With new variants, such as Omicron, researchers struggle to determine how transmissible and how severe they may be and whether they will render vaccines and/or natural infection less effective.

“When talking about ‘worse than Dela,’ realize in this scenario it will continue unless we interrupt it,” Howard said. “As long as we have millions unvaccinated the virus – for example, in an immunosuppressed person – may develop a new variant. We’re seeing variants emerge. The virus outcompetes our ability to surveil and thrives in low vaccinated uptake. This scenario is pretty depressing. It means we’ll chase variants for a while.”

The Future of Work

Along with the shift to more remote work, there have also been increases in the use of e-commerce and other digital platforms, as well as the deployment of automation and artificial intelligence. “All existed before, but they are being accelerated now,” Howard said.

While remote work offers more flexibility for employees and reduced costs for organizations due to less office space to provide, it also includes challenges. Loneliness, distractions and lack of motivation can be prevalent among some remote workers.

Trends in the increased use of automation and AI are helpful in industries that require in-person work, such a protein processing facilities. Many have been looking to machines to replace the need for shoulder-to-shoulder functions among employees. Self-checkout counters at stores have also been on the rise.

“One aspect of AI is automating supervision,” Howard said. “You sit with the boss, get an evaluation, that’s direct supervision. Now you’re at home. How are you supervised?”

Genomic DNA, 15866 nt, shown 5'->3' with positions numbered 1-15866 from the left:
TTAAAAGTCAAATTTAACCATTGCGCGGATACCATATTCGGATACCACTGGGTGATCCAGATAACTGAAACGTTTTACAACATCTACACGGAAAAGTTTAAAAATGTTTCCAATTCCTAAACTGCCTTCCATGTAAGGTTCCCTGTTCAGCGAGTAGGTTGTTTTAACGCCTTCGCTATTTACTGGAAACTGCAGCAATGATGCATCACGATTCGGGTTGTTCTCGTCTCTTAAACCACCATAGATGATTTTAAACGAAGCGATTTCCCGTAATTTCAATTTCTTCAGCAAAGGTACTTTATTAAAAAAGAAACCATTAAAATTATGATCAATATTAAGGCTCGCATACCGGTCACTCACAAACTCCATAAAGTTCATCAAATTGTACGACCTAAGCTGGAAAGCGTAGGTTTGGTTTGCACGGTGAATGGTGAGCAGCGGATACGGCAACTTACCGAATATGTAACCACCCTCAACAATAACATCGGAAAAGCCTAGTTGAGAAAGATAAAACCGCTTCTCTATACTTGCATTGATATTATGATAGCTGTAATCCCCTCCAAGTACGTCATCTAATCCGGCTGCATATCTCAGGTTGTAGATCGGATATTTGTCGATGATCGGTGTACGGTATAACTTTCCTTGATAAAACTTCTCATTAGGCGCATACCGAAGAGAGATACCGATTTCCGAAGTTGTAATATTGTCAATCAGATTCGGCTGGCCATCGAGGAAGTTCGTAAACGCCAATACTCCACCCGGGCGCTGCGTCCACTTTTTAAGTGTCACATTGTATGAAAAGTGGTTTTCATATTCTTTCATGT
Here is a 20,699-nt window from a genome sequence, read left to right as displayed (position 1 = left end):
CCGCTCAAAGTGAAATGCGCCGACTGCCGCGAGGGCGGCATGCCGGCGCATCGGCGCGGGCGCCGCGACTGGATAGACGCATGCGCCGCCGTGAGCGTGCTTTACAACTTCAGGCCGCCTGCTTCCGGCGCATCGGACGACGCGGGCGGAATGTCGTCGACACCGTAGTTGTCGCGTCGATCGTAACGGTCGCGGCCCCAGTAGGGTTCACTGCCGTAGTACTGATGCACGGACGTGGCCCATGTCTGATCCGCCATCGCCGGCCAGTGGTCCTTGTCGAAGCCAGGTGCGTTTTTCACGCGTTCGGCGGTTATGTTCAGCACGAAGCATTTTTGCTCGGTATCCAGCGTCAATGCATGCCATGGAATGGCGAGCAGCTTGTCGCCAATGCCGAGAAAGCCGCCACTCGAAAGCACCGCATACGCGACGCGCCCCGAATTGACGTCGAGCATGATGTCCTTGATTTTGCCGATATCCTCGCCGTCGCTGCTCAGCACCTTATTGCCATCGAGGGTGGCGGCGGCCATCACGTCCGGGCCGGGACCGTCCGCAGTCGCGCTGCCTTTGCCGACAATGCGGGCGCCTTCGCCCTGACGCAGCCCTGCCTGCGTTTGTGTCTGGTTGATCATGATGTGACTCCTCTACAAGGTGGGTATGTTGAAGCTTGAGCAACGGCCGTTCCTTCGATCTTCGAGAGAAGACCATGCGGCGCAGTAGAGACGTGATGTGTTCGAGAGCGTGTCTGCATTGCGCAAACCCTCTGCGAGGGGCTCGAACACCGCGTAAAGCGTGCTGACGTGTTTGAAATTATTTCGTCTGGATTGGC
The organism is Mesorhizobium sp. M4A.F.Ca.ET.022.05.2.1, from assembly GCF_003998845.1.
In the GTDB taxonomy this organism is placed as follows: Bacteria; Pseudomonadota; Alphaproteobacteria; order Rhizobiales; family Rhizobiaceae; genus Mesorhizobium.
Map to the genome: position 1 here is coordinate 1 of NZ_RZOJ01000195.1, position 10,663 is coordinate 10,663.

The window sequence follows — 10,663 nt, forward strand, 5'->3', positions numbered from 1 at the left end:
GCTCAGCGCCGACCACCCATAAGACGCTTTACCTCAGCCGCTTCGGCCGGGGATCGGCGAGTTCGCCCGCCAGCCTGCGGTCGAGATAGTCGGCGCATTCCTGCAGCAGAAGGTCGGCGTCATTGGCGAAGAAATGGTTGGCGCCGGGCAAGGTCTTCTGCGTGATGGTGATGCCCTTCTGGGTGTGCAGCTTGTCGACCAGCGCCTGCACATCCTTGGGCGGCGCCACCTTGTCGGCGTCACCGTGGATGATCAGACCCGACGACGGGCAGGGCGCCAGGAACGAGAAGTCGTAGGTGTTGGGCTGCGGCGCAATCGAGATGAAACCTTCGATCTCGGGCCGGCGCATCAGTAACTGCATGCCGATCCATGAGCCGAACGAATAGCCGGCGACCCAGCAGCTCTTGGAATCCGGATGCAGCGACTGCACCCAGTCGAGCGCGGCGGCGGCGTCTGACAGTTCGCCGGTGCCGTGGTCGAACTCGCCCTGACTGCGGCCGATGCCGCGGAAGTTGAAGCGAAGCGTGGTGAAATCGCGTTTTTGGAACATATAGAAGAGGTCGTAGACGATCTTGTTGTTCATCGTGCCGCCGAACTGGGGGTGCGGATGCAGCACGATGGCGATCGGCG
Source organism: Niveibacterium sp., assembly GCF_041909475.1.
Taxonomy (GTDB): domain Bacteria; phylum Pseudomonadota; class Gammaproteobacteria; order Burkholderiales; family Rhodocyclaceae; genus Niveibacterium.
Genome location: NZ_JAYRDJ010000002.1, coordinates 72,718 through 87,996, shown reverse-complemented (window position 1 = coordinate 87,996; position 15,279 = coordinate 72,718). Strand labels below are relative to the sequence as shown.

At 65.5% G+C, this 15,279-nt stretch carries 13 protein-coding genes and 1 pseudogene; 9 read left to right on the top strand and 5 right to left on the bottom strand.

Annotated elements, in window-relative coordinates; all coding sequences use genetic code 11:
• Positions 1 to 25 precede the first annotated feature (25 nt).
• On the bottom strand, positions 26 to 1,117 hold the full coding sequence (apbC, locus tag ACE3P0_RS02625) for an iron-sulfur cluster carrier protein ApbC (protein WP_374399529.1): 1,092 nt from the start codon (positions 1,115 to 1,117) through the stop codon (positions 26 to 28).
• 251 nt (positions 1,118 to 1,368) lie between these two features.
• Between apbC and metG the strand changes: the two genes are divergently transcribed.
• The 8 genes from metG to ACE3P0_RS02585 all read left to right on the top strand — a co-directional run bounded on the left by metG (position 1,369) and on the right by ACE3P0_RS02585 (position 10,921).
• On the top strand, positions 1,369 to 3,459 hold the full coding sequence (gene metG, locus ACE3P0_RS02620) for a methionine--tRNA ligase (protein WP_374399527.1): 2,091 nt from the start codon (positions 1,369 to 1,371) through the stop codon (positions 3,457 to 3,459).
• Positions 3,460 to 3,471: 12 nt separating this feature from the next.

Some organizations are increasingly using performance monitoring, such as Bossware, to keep tabs on employees. “Computer work can be easily surveilled,” Howard said. Screen shots and stroke recording on keyboards, for example, can be assessed. “It can be visible or invisible. Invisible is very corrosive of the employer/employee relationship. But clearly we are seeing it more.”

Advice to Employers

Whatever scenario is ahead for COVID-19 – whether it becomes akin to the common cold or is worse then Delta, the future of work is likely to be at least somewhat remote, for those employers able to accommodate that. Employers are advised to take a number of steps immediately to prepare for the “coronormal” workplace.

“The first issue is getting the vaccine to 100 percent of your workforce, minus exemptions [for disability or religious reasons,]” Howard said. “That’s really number because we know vaccines do protect us.”

Undertaking the maximum mitigation for each particular workforce is also paramount, Howard said. For example, implementing a flexible schedule so all workers don’t need to be in the office at the same time, and not every day.

Providing psychological support for workers in need is also important. “We are all worried about being in physical proximity to each other. That’s not going to go away,” Howard said. “Supporting people in their fears of exposure is a program employers need to pay attention to.”

Organizations need to consider, for example, how to address issues such as a worker who tests positive after attending a particular event, and whether, how and who else should be tested. “The rules of engagement of coronavirus,” Howard called it. “A lot of these things have to be thought out ahead of time and the employer has to have a really thought-out plan.”